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November 23, 2001
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Revival of Indian hospital in Kabul to provide badly needed relief

P Jayaram in New Delhi

India's decision to revive a hospital in Kabul will be widely welcomed by the people of this war-battered nation as it is the only such health facility in the whole of Afghanistan, Indian diplomats who had served in Kabul said.

The three-storeyed Indira Gandhi Hospital for Women and Children, which was commissioned in the late sixties, was also the best equipped in the entire country and provided not only treatment to women and children but also training to Afghan doctors, they added.

New Delhi decided to revive the hospital, whose facilities had deteriorated in the past few years, during the visit of a high-level official delegation to Kabul on Wednesday to re-establish its diplomatic presence in the Afghan capital.

It was decided that eight doctors and medical staff, who were part of the delegation, would stay behind to help put the hospital operations back on track.

Officials said the decision to revive the Indira Gandhi Hospital was a demonstration of India's 'long-standing ties of solidarity with the Afghan people'.

"It (revival of hospital) will make a good impact. Even during the Soviet presence, we did not discriminate between patients. We treated government soldiers and the mujahideen (holy warriors)," said former foreign secretary J N Dixit who served as envoy to Afghanistan between 1981-85.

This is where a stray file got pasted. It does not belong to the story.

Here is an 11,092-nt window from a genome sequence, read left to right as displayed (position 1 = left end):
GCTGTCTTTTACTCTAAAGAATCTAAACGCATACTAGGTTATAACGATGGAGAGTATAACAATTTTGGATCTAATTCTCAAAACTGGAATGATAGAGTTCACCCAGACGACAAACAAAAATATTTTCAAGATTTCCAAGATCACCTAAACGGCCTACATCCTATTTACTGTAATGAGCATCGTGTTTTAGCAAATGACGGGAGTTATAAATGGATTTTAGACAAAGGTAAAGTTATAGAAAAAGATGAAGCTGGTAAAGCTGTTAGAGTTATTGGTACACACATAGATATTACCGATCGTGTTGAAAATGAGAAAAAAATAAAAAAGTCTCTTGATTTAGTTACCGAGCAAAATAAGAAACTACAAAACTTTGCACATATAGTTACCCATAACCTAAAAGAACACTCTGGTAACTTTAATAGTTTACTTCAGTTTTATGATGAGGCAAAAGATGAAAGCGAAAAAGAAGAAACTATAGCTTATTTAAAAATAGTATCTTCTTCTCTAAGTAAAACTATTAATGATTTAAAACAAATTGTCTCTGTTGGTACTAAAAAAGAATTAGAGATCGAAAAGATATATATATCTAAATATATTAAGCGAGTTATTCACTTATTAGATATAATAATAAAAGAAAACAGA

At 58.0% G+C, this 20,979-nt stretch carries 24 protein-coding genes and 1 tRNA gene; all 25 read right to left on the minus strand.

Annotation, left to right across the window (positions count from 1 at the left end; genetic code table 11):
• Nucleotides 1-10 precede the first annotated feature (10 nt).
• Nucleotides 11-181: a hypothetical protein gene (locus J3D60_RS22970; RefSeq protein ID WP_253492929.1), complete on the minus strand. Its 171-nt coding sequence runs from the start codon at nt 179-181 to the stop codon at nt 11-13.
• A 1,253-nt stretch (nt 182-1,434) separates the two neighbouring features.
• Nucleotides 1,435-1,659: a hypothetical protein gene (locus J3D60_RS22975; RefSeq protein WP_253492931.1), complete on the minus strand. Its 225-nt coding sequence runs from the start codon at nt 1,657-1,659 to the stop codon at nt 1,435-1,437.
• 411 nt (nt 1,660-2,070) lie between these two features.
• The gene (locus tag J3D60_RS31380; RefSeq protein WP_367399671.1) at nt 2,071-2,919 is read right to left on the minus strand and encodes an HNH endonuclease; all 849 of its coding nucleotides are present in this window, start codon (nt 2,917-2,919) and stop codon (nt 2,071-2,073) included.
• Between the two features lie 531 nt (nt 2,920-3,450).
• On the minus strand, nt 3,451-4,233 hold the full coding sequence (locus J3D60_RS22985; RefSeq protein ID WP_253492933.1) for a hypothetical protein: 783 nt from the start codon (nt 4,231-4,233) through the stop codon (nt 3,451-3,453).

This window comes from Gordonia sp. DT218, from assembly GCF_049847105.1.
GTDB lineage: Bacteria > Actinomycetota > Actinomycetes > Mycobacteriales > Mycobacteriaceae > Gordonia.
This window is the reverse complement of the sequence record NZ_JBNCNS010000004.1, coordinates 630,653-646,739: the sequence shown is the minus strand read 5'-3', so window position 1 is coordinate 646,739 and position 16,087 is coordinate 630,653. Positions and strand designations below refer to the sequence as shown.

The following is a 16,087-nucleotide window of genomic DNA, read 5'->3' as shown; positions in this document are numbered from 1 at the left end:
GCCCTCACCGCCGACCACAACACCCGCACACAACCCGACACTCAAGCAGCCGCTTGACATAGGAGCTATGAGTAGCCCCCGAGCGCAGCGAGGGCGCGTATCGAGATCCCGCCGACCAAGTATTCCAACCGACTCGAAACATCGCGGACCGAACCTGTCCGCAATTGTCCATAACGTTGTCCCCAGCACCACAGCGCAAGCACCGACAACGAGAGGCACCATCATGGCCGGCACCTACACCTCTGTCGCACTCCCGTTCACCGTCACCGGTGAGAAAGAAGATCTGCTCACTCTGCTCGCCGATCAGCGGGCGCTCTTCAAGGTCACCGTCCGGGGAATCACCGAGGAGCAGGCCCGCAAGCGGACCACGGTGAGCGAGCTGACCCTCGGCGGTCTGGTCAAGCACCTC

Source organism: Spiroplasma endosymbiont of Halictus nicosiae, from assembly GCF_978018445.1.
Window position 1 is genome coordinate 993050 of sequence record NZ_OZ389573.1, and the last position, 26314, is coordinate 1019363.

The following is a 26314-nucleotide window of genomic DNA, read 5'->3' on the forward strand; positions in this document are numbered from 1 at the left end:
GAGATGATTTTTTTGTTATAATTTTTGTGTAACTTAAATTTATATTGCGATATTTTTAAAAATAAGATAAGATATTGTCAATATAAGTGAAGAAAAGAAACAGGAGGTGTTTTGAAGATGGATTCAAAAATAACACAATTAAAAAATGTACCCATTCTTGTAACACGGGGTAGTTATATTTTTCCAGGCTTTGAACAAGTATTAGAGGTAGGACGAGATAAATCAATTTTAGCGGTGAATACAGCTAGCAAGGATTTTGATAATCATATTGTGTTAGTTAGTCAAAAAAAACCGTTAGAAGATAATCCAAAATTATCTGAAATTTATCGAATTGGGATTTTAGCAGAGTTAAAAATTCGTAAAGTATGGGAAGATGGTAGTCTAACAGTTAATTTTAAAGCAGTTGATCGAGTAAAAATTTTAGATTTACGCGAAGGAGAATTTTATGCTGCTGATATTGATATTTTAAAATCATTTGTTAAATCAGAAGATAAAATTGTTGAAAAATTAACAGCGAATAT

Under an agreement with the then Afghan government, India regularly sent senior doctors and professors from the All India Institute of Medical Sciences (AIIMS) in New Delhi to the Kabul hospital to train Afghan doctors.

"Their visits, which lasted for six to 12 weeks were eagerly looked forward to by the Afghan people and even the president's family members were no exception," said a former diplomat.

"Doctors in the backwaters of Afghanistan, like Herat and Kandahar, had no way of keeping pace with developments in the field of medicine and the visits by the Indian doctors were a great help," he added.

Even when it had no official presence in Kabul, India continued to provide medical relief to the people of Afghanistan.

New Delhi has been operating a hospital in Farkhor, on the Afghanistan-Tajikistan border, for more than a year to provide treatment to Northern Alliance fighters and refugees fleeing from the Taleban rule.

Assassinated Northern Alliance commander Ahmed Shah Masood was reportedly brought to the hospital after being critically wounded in a suicide bomb attack by two Arabs disguised as television reporters in early September.

Indo-Asian News Service

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